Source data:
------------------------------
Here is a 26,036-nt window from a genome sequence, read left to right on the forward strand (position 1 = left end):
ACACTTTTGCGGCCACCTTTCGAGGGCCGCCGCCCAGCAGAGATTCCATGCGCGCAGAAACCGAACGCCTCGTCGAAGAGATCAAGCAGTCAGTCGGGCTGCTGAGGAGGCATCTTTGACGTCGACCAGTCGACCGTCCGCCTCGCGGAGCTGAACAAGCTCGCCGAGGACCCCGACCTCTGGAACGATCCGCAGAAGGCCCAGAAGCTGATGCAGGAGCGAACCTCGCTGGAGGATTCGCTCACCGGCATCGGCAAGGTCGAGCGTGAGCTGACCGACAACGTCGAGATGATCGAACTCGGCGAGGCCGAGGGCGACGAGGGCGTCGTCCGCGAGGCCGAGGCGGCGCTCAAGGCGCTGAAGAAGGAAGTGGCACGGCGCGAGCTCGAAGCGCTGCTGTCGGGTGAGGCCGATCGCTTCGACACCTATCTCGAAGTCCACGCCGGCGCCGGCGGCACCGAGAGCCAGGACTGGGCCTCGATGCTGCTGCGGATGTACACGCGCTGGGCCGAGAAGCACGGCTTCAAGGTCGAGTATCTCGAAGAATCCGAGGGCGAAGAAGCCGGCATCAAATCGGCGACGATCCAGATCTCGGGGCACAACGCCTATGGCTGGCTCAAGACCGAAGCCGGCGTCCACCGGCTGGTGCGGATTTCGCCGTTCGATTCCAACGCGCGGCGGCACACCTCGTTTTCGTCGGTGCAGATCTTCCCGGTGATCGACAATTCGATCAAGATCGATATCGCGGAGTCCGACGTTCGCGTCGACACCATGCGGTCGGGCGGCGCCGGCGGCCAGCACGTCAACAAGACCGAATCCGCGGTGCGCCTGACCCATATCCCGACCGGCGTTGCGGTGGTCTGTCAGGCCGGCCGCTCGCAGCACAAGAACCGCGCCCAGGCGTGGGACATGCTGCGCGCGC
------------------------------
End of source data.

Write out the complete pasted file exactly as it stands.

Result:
Here is a 26,036-nt window from a genome sequence, read left to right on the forward strand (position 1 = left end):
ACACTTTTGCGGCCACCTTTCGAGGGCCGCCGCCCAGCAGAGATTCCATGCGCGCAGAAACCGAACGCCTCGTCGAAGAGATCAAGCAGTCAGTCGGGCTGCTGAGGAGGCATCTTTGACGTCGACCAGTCGACCGTCCGCCTCGCGGAGCTGAACAAGCTCGCCGAGGACCCCGACCTCTGGAACGATCCGCAGAAGGCCCAGAAGCTGATGCAGGAGCGAACCTCGCTGGAGGATTCGCTCACCGGCATCGGCAAGGTCGAGCGTGAGCTGACCGACAACGTCGAGATGATCGAACTCGGCGAGGCCGAGGGCGACGAGGGCGTCGTCCGCGAGGCCGAGGCGGCGCTCAAGGCGCTGAAGAAGGAAGTGGCACGGCGCGAGCTCGAAGCGCTGCTGTCGGGTGAGGCCGATCGCTTCGACACCTATCTCGAAGTCCACGCCGGCGCCGGCGGCACCGAGAGCCAGGACTGGGCCTCGATGCTGCTGCGGATGTACACGCGCTGGGCCGAGAAGCACGGCTTCAAGGTCGAGTATCTCGAAGAATCCGAGGGCGAAGAAGCCGGCATCAAATCGGCGACGATCCAGATCTCGGGGCACAACGCCTATGGCTGGCTCAAGACCGAAGCCGGCGTCCACCGGCTGGTGCGGATTTCGCCGTTCGATTCCAACGCGCGGCGGCACACCTCGTTTTCGTCGGTGCAGATCTTCCCGGTGATCGACAATTCGATCAAGATCGATATCGCGGAGTCCGACGTTCGCGTCGACACCATGCGGTCGGGCGGCGCCGGCGGCCAGCACGTCAACAAGACCGAATCCGCGGTGCGCCTGACCCATATCCCGACCGGCGTTGCGGTGGTCTGTCAGGCCGGCCGCTCGCAGCACAAGAACCGCGCCCAGGCGTGGGACATGCTGCGCGCGC